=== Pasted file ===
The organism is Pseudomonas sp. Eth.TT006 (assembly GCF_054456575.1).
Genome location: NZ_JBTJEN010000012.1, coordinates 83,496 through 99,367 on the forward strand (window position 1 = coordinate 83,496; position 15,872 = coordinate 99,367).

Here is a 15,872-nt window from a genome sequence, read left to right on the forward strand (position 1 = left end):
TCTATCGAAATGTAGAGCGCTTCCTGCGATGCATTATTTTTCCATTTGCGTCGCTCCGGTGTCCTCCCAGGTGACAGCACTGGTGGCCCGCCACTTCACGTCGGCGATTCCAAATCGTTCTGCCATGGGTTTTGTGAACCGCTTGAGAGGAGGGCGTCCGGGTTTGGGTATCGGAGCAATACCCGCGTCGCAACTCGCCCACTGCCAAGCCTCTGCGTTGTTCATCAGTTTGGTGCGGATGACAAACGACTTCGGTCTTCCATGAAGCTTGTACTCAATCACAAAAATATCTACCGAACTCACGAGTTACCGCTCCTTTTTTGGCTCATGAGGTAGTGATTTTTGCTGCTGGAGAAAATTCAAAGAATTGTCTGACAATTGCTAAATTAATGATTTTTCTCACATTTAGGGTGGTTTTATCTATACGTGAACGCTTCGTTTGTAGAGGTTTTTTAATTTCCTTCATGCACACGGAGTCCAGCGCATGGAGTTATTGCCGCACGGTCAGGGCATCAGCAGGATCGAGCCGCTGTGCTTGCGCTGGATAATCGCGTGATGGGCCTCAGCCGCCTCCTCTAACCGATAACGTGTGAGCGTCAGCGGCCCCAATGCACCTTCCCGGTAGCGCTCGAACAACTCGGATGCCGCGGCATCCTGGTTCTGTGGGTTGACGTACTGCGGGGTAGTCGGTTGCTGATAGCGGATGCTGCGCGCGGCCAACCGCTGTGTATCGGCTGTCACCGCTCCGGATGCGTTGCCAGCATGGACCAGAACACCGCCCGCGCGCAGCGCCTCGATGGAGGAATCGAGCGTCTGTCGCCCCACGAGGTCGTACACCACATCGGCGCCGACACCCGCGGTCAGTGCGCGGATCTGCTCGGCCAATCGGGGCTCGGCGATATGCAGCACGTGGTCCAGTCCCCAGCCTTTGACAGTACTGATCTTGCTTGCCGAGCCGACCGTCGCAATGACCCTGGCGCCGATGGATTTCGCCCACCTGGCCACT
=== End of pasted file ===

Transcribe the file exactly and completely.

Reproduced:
The organism is Pseudomonas sp. Eth.TT006 (assembly GCF_054456575.1).
Genome location: NZ_JBTJEN010000012.1, coordinates 83,496 through 99,367 on the forward strand (window position 1 = coordinate 83,496; position 15,872 = coordinate 99,367).

Here is a 15,872-nt window from a genome sequence, read left to right on the forward strand (position 1 = left end):
TCTATCGAAATGTAGAGCGCTTCCTGCGATGCATTATTTTTCCATTTGCGTCGCTCCGGTGTCCTCCCAGGTGACAGCACTGGTGGCCCGCCACTTCACGTCGGCGATTCCAAATCGTTCTGCCATGGGTTTTGTGAACCGCTTGAGAGGAGGGCGTCCGGGTTTGGGTATCGGAGCAATACCCGCGTCGCAACTCGCCCACTGCCAAGCCTCTGCGTTGTTCATCAGTTTGGTGCGGATGACAAACGACTTCGGTCTTCCATGAAGCTTGTACTCAATCACAAAAATATCTACCGAACTCACGAGTTACCGCTCCTTTTTTGGCTCATGAGGTAGTGATTTTTGCTGCTGGAGAAAATTCAAAGAATTGTCTGACAATTGCTAAATTAATGATTTTTCTCACATTTAGGGTGGTTTTATCTATACGTGAACGCTTCGTTTGTAGAGGTTTTTTAATTTCCTTCATGCACACGGAGTCCAGCGCATGGAGTTATTGCCGCACGGTCAGGGCATCAGCAGGATCGAGCCGCTGTGCTTGCGCTGGATAATCGCGTGATGGGCCTCAGCCGCCTCCTCTAACCGATAACGTGTGAGCGTCAGCGGCCCCAATGCACCTTCCCGGTAGCGCTCGAACAACTCGGATGCCGCGGCATCCTGGTTCTGTGGGTTGACGTACTGCGGGGTAGTCGGTTGCTGATAGCGGATGCTGCGCGCGGCCAACCGCTGTGTATCGGCTGTCACCGCTCCGGATGCGTTGCCAGCATGGACCAGAACACCGCCCGCGCGCAGCGCCTCGATGGAGGAATCGAGCGTCTGTCGCCCCACGAGGTCGTACACCACATCGGCGCCGACACCCGCGGTCAGTGCGCGGATCTGCTCGGCCAATCGGGGCTCGGCGATATGCAGCACGTGGTCCAGTCCCCAGCCTTTGACAGTACTGATCTTGCTTGCCGAGCCGACCGTCGCAATGACCCTGGCGCCGATGGATTTCGCCCACCTGGCCACT